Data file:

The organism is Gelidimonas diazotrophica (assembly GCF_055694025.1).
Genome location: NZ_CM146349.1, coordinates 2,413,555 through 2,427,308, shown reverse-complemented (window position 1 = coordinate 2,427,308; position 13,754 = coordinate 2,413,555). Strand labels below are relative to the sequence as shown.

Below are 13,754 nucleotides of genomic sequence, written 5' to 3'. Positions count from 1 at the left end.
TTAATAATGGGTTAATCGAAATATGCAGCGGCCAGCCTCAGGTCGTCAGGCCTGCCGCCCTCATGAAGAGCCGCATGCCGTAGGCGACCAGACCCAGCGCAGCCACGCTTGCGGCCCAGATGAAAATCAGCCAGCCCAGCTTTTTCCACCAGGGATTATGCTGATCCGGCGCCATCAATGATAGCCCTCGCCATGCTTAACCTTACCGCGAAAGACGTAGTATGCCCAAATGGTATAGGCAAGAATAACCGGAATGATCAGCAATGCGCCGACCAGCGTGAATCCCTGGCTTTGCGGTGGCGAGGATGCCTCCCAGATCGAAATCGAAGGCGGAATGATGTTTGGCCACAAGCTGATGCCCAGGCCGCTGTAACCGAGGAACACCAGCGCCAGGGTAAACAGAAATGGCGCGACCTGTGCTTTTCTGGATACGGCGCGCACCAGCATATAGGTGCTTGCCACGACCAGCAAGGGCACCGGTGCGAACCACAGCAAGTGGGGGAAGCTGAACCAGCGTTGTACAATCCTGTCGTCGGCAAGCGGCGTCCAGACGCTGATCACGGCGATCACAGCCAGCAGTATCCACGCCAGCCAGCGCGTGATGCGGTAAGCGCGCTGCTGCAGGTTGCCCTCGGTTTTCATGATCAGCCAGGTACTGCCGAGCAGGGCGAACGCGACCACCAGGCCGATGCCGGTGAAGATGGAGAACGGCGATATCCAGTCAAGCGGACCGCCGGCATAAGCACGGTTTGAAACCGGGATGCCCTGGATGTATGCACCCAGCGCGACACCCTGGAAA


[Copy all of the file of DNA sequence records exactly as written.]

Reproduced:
The organism is Gelidimonas diazotrophica (assembly GCF_055694025.1).
Genome location: NZ_CM146349.1, coordinates 2,413,555 through 2,427,308, shown reverse-complemented (window position 1 = coordinate 2,427,308; position 13,754 = coordinate 2,413,555). Strand labels below are relative to the sequence as shown.

Below are 13,754 nucleotides of genomic sequence, written 5' to 3'. Positions count from 1 at the left end.
TTAATAATGGGTTAATCGAAATATGCAGCGGCCAGCCTCAGGTCGTCAGGCCTGCCGCCCTCATGAAGAGCCGCATGCCGTAGGCGACCAGACCCAGCGCAGCCACGCTTGCGGCCCAGATGAAAATCAGCCAGCCCAGCTTTTTCCACCAGGGATTATGCTGATCCGGCGCCATCAATGATAGCCCTCGCCATGCTTAACCTTACCGCGAAAGACGTAGTATGCCCAAATGGTATAGGCAAGAATAACCGGAATGATCAGCAATGCGCCGACCAGCGTGAATCCCTGGCTTTGCGGTGGCGAGGATGCCTCCCAGATCGAAATCGAAGGCGGAATGATGTTTGGCCACAAGCTGATGCCCAGGCCGCTGTAACCGAGGAACACCAGCGCCAGGGTAAACAGAAATGGCGCGACCTGTGCTTTTCTGGATACGGCGCGCACCAGCATATAGGTGCTTGCCACGACCAGCAAGGGCACCGGTGCGAACCACAGCAAGTGGGGGAAGCTGAACCAGCGTTGTACAATCCTGTCGTCGGCAAGCGGCGTCCAGACGCTGATCACGGCGATCACAGCCAGCAGTATCCACGCCAGCCAGCGCGTGATGCGGTAAGCGCGCTGCTGCAGGTTGCCCTCGGTTTTCATGATCAGCCAGGTACTGCCGAGCAGGGCGAACGCGACCACCAGGCCGATGCCGGTGAAGATGGAGAACGGCGATATCCAGTCAAGCGGACCGCCGGCATAAGCACGGTTTGAAACCGGGATGCCCTGGATGTATGCACCCAGCGCGACACCCTGGAAA